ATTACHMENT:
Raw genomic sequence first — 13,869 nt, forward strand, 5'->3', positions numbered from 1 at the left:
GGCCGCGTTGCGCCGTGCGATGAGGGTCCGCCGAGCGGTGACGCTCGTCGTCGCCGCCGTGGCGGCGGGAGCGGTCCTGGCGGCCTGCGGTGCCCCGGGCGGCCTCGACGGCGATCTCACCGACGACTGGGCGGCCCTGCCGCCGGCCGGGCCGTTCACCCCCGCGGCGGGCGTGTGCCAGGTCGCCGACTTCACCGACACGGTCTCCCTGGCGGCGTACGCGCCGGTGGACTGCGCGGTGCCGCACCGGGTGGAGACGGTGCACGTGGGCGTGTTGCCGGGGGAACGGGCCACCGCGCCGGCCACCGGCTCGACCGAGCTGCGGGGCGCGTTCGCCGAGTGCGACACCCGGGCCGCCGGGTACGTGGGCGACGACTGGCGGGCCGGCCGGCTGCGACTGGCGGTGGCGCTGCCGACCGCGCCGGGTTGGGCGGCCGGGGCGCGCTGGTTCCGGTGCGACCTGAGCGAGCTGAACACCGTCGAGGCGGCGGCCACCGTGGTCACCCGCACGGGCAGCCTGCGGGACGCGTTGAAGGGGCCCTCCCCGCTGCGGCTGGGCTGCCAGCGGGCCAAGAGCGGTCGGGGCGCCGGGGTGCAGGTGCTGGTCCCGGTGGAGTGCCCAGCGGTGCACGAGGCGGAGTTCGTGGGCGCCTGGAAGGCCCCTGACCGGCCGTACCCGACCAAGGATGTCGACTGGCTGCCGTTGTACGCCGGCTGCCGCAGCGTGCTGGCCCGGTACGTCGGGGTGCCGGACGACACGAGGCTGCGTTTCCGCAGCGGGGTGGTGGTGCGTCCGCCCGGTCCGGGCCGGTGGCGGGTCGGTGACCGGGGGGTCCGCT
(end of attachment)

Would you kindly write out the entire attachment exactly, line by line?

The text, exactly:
Raw genomic sequence first — 13,869 nt, forward strand, 5'->3', positions numbered from 1 at the left:
GGCCGCGTTGCGCCGTGCGATGAGGGTCCGCCGAGCGGTGACGCTCGTCGTCGCCGCCGTGGCGGCGGGAGCGGTCCTGGCGGCCTGCGGTGCCCCGGGCGGCCTCGACGGCGATCTCACCGACGACTGGGCGGCCCTGCCGCCGGCCGGGCCGTTCACCCCCGCGGCGGGCGTGTGCCAGGTCGCCGACTTCACCGACACGGTCTCCCTGGCGGCGTACGCGCCGGTGGACTGCGCGGTGCCGCACCGGGTGGAGACGGTGCACGTGGGCGTGTTGCCGGGGGAACGGGCCACCGCGCCGGCCACCGGCTCGACCGAGCTGCGGGGCGCGTTCGCCGAGTGCGACACCCGGGCCGCCGGGTACGTGGGCGACGACTGGCGGGCCGGCCGGCTGCGACTGGCGGTGGCGCTGCCGACCGCGCCGGGTTGGGCGGCCGGGGCGCGCTGGTTCCGGTGCGACCTGAGCGAGCTGAACACCGTCGAGGCGGCGGCCACCGTGGTCACCCGCACGGGCAGCCTGCGGGACGCGTTGAAGGGGCCCTCCCCGCTGCGGCTGGGCTGCCAGCGGGCCAAGAGCGGTCGGGGCGCCGGGGTGCAGGTGCTGGTCCCGGTGGAGTGCCCAGCGGTGCACGAGGCGGAGTTCGTGGGCGCCTGGAAGGCCCCTGACCGGCCGTACCCGACCAAGGATGTCGACTGGCTGCCGTTGTACGCCGGCTGCCGCAGCGTGCTGGCCCGGTACGTCGGGGTGCCGGACGACACGAGGCTGCGTTTCCGCAGCGGGGTGGTGGTGCGTCCGCCCGGTCCGGGCCGGTGGCGGGTCGGTGACCGGGGGGTCCGCT